Contributor News Moved to Facebook and Twitter
In addition to introducing our “Editors’ Corner” column, we’ll also be moving most of our updates about contributors and friends (which we previously featured in “Friends & Neighbors” posts) to our social media outlets: Facebook and Twitter. The LR community has grown by leaps and bounds in the past three years (for which we are infinitely grateful), and as it has grown, we’ve begun to discover that the format of posting contributor news to the blog has made it difficult for us (of which there are only two, both with full-time day jobs!) to feature everyone’s recent news in a timely manner. In order to ensure that we are able to get the word out more efficiently about as many of our contributors’ activities as possible, we’ve decided that it would be more effective to announce news on Facebook and Twitter as we become aware of it, rather than waiting until we have enough tidbits to make up a blog post. If you have recent news of a publication, reading, award, or other event that you would like us to feature, please do share it with us, either by tagging us on Facebook, Tweeting us, or sending us an email. We’ll do our best to share and retweet any contributor news that comes across our radar organically during the work week, and will also be sure to pass on news about calls for submission, new releases of APIA Lit mags, and readings or events of interest as we become aware of them.
The Blog Gets New Clothes; More Coming Soon
We’ve given the blog a bit of a design update in anticipation of an overall site redesign that we plan to release with Issue 5 (which we hope to complete soon). What do you think of the new color scheme and header font? Let us know in a comment or email!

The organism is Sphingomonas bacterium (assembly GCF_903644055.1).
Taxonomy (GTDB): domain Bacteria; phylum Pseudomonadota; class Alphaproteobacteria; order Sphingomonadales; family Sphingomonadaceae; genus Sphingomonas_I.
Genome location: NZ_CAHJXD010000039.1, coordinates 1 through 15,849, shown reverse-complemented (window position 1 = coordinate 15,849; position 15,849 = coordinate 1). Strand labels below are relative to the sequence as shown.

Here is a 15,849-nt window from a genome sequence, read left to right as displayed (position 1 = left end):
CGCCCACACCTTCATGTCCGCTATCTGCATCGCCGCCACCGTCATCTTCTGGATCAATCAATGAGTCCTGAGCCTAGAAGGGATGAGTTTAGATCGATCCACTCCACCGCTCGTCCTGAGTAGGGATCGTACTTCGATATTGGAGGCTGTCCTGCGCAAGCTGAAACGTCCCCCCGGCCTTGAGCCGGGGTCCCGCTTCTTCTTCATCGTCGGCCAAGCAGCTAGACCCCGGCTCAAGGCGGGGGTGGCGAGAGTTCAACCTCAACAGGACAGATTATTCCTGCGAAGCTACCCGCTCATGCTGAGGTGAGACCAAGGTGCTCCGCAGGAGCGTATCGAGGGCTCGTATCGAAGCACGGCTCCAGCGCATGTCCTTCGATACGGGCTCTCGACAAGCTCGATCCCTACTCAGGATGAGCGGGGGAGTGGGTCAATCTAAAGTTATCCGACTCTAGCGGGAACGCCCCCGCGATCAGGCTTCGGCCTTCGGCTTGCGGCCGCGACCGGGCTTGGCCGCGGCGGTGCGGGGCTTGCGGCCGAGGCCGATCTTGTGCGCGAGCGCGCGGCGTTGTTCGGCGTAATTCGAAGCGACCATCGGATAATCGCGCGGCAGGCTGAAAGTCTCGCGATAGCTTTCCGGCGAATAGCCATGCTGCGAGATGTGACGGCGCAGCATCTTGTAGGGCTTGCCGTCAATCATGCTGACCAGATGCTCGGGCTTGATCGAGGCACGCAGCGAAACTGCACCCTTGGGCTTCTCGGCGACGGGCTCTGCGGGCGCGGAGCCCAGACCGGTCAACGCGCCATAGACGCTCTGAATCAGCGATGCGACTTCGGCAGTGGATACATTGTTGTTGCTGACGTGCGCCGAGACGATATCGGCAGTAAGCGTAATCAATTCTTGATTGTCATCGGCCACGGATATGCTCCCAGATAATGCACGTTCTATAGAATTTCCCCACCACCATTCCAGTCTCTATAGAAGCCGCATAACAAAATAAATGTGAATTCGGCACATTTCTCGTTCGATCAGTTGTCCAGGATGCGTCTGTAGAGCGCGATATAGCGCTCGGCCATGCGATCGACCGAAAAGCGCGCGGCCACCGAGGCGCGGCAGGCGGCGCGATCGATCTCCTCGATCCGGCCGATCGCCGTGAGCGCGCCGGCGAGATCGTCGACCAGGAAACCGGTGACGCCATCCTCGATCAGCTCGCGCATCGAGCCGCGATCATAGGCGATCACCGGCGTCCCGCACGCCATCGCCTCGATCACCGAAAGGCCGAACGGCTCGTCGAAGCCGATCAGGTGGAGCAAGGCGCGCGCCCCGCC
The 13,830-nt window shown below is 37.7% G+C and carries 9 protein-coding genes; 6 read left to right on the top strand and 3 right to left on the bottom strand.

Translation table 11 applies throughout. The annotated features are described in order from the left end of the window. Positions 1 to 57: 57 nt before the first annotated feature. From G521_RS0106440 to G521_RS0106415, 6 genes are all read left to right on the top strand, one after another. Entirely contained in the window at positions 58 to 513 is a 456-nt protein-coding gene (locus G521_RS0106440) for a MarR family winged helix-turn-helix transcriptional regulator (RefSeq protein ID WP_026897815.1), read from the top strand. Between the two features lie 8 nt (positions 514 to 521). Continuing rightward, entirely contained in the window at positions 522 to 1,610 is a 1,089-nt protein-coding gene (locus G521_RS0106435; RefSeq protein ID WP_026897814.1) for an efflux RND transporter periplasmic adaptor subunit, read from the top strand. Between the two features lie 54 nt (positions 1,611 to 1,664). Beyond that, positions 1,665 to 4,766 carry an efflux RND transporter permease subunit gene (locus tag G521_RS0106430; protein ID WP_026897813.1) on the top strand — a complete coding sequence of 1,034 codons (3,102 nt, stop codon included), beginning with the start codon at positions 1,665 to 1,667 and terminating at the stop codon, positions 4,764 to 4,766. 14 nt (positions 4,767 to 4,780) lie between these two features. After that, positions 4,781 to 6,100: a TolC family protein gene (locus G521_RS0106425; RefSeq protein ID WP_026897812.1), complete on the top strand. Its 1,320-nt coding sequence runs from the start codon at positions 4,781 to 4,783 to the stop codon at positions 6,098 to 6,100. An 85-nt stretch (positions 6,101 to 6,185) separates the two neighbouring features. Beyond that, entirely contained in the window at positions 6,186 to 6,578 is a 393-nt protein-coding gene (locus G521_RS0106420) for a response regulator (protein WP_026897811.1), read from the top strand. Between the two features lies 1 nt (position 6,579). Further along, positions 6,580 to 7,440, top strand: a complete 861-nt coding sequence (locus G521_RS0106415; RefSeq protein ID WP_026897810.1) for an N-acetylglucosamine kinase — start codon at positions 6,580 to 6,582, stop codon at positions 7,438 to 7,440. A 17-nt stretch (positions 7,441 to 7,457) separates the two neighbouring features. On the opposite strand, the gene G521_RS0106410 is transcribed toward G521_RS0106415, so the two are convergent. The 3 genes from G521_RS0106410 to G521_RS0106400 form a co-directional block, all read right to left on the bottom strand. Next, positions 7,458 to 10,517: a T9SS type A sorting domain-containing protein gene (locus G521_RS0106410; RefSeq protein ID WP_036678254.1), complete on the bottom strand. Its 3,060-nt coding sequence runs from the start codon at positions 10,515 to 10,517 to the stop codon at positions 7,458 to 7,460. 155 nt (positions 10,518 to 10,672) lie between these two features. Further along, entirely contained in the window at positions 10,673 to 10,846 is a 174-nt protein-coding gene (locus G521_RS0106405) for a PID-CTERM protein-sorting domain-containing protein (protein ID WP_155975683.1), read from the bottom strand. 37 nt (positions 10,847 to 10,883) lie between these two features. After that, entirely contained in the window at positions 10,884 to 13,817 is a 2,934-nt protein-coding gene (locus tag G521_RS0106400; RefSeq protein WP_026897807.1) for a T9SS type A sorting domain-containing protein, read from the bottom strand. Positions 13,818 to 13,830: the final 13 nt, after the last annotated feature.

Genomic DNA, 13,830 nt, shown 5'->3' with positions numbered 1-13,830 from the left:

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That’s all of our recent news for now. Our regular schedule of contributor blog posts will begin on Wednesday, when we’ll post Wendy Chin-Tanner’s interview with Lee Herrick. Please keep your eyes peeled for news about Issue 5, and in the meantime, please don’t hesitate to let us know any thoughts/questions you might have about the changes discussed above.
Happy November! (And if you are a U.S. voter, don’t forget to cast your vote tomorrow!)
Light and Peace Always,
Iris & Mia
Dear LR Readers,
Due to changes in our personal schedules and some logistical delays that we’re experiencing with the production of our next issue, we’ve decided to officially put the LR Blog on its annual late-summer hiatus as of today, and to push back the release of Issue 5 until after our return. Although we had initially hoped to have the issue out by now and to take hiatus after its release (as we’ve done in the past), we’ve found ourselves running a lot farther behind than we had anticipated, so we thought it would be best to go on hiatus now, so that we can keep the blog schedule as close to normal as possible. We plan to end the hiatus sometime in October, at which time we’ll return with Issue 5 in hand and a new academic year’s worth of fresh content from our team of staff writers. In the meantime, if you have any questions or concerns regarding either Issue 5 or the 2012–13 blog schedule, please don’t hesitate to send us an email: [editors (at) lanternreview (dot) com].
Many thanks for your patience, and we hope you enjoy these last few days of warmth as the season transitions into fall.
See you in October,
Iris & Mia
The LR Editors